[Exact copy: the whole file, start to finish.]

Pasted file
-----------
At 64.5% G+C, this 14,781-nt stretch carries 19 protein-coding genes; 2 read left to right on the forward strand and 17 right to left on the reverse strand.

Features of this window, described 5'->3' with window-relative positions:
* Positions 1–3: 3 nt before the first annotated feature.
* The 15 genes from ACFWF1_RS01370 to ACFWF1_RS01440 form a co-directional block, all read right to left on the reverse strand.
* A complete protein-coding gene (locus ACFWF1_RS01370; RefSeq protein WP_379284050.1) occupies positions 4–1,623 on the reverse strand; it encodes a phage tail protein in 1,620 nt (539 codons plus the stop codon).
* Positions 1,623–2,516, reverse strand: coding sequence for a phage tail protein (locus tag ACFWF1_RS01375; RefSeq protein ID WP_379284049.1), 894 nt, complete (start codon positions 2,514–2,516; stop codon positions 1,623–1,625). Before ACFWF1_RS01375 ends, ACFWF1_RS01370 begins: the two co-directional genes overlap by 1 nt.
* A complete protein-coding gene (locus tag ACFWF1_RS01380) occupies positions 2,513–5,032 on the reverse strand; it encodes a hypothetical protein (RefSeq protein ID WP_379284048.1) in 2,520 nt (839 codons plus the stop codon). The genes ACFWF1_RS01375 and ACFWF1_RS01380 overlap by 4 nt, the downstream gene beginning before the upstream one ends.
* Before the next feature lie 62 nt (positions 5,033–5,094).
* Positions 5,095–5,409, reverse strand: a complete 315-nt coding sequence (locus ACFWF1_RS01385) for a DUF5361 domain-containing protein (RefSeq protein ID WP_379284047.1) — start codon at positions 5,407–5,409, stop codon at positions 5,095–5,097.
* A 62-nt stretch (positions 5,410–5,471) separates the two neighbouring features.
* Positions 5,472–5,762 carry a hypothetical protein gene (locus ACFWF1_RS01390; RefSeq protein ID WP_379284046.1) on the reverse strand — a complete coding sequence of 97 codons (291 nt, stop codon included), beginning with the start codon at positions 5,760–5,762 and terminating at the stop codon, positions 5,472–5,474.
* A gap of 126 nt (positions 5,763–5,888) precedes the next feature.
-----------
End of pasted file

At 64.5% G+C, this 14,781-nt stretch carries 19 protein-coding genes; 2 read left to right on the forward strand and 17 right to left on the reverse strand.

Features of this window, described 5'->3' with window-relative positions:
* Positions 1–3: 3 nt before the first annotated feature.
* The 15 genes from ACFWF1_RS01370 to ACFWF1_RS01440 form a co-directional block, all read right to left on the reverse strand.
* A complete protein-coding gene (locus ACFWF1_RS01370; RefSeq protein WP_379284050.1) occupies positions 4–1,623 on the reverse strand; it encodes a phage tail protein in 1,620 nt (539 codons plus the stop codon).
* Positions 1,623–2,516, reverse strand: coding sequence for a phage tail protein (locus tag ACFWF1_RS01375; RefSeq protein ID WP_379284049.1), 894 nt, complete (start codon positions 2,514–2,516; stop codon positions 1,623–1,625). Before ACFWF1_RS01375 ends, ACFWF1_RS01370 begins: the two co-directional genes overlap by 1 nt.
* A complete protein-coding gene (locus tag ACFWF1_RS01380) occupies positions 2,513–5,032 on the reverse strand; it encodes a hypothetical protein (RefSeq protein ID WP_379284048.1) in 2,520 nt (839 codons plus the stop codon). The genes ACFWF1_RS01375 and ACFWF1_RS01380 overlap by 4 nt, the downstream gene beginning before the upstream one ends.
* Before the next feature lie 62 nt (positions 5,033–5,094).
* Positions 5,095–5,409, reverse strand: a complete 315-nt coding sequence (locus ACFWF1_RS01385) for a DUF5361 domain-containing protein (RefSeq protein ID WP_379284047.1) — start codon at positions 5,407–5,409, stop codon at positions 5,095–5,097.
* A 62-nt stretch (positions 5,410–5,471) separates the two neighbouring features.
* Positions 5,472–5,762 carry a hypothetical protein gene (locus ACFWF1_RS01390; RefSeq protein ID WP_379284046.1) on the reverse strand — a complete coding sequence of 97 codons (291 nt, stop codon included), beginning with the start codon at positions 5,760–5,762 and terminating at the stop codon, positions 5,472–5,474.
* A gap of 126 nt (positions 5,763–5,888) precedes the next feature.